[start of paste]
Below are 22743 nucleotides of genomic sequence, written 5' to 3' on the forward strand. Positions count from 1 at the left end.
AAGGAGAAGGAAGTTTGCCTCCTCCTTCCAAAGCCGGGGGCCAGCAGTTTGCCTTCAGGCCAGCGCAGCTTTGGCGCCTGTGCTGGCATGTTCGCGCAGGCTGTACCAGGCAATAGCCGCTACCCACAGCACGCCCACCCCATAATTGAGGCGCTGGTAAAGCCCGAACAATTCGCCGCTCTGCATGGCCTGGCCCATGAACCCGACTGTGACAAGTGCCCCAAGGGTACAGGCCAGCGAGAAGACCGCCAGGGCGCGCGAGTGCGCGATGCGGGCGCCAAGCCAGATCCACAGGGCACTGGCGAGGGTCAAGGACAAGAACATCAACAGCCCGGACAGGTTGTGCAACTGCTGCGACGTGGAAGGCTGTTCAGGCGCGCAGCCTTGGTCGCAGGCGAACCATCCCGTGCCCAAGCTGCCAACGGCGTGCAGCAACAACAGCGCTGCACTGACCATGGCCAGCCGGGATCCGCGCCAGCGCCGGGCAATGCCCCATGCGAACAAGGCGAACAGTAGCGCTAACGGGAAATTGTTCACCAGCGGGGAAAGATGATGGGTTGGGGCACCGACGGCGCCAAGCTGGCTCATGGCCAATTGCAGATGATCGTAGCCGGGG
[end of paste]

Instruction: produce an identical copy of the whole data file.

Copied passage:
Below are 22743 nucleotides of genomic sequence, written 5' to 3' on the forward strand. Positions count from 1 at the left end.
AAGGAGAAGGAAGTTTGCCTCCTCCTTCCAAAGCCGGGGGCCAGCAGTTTGCCTTCAGGCCAGCGCAGCTTTGGCGCCTGTGCTGGCATGTTCGCGCAGGCTGTACCAGGCAATAGCCGCTACCCACAGCACGCCCACCCCATAATTGAGGCGCTGGTAAAGCCCGAACAATTCGCCGCTCTGCATGGCCTGGCCCATGAACCCGACTGTGACAAGTGCCCCAAGGGTACAGGCCAGCGAGAAGACCGCCAGGGCGCGCGAGTGCGCGATGCGGGCGCCAAGCCAGATCCACAGGGCACTGGCGAGGGTCAAGGACAAGAACATCAACAGCCCGGACAGGTTGTGCAACTGCTGCGACGTGGAAGGCTGTTCAGGCGCGCAGCCTTGGTCGCAGGCGAACCATCCCGTGCCCAAGCTGCCAACGGCGTGCAGCAACAACAGCGCTGCACTGACCATGGCCAGCCGGGATCCGCGCCAGCGCCGGGCAATGCCCCATGCGAACAAGGCGAACAGTAGCGCTAACGGGAAATTGTTCACCAGCGGGGAAAGATGATGGGTTGGGGCACCGACGGCGCCAAGCTGGCTCATGGCCAATTGCAGATGATCGTAGCCGGGG